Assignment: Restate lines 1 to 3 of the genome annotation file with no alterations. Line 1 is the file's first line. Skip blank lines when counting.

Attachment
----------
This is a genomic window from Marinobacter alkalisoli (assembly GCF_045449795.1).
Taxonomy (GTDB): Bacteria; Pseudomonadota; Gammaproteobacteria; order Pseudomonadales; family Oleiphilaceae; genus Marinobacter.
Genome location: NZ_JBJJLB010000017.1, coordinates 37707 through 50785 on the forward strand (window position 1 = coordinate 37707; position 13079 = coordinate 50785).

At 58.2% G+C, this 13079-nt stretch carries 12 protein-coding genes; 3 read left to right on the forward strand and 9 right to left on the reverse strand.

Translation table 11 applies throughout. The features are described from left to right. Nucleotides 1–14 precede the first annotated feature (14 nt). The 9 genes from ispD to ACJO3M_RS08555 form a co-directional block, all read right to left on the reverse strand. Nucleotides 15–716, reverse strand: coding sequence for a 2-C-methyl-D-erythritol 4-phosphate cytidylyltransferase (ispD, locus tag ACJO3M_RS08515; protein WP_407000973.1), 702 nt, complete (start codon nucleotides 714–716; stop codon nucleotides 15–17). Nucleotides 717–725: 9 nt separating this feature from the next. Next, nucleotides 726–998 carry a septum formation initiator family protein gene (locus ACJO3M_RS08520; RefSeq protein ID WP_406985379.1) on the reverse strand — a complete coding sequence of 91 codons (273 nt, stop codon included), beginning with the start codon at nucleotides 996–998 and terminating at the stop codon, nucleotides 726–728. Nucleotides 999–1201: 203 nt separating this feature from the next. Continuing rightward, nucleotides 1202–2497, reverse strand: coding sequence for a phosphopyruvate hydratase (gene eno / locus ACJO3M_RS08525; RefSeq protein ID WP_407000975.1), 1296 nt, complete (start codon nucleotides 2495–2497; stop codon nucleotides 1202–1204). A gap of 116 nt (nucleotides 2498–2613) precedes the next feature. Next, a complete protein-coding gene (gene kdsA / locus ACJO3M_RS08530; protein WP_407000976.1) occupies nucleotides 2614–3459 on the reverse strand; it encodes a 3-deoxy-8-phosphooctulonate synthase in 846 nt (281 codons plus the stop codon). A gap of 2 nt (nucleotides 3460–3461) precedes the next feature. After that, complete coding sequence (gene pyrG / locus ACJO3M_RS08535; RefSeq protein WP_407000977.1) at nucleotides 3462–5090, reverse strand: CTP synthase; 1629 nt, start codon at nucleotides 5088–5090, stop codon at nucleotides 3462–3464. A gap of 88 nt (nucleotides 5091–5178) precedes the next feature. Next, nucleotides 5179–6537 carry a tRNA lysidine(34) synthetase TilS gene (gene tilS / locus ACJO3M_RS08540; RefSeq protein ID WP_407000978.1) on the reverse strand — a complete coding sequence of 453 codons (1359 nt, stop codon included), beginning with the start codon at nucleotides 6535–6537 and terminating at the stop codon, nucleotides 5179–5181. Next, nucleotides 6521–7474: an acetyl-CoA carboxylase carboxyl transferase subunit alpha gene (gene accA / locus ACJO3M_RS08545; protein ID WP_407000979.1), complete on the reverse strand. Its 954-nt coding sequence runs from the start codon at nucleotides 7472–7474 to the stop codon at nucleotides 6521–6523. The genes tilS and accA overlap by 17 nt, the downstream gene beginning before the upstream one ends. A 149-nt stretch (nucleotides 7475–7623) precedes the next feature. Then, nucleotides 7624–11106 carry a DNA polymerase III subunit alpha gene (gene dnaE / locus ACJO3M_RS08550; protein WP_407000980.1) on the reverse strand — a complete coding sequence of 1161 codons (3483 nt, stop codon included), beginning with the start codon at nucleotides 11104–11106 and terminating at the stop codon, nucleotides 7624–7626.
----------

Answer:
This is a genomic window from Marinobacter alkalisoli (assembly GCF_045449795.1).
Taxonomy (GTDB): Bacteria; Pseudomonadota; Gammaproteobacteria; order Pseudomonadales; family Oleiphilaceae; genus Marinobacter.
Genome location: NZ_JBJJLB010000017.1, coordinates 37707 through 50785 on the forward strand (window position 1 = coordinate 37707; position 13079 = coordinate 50785).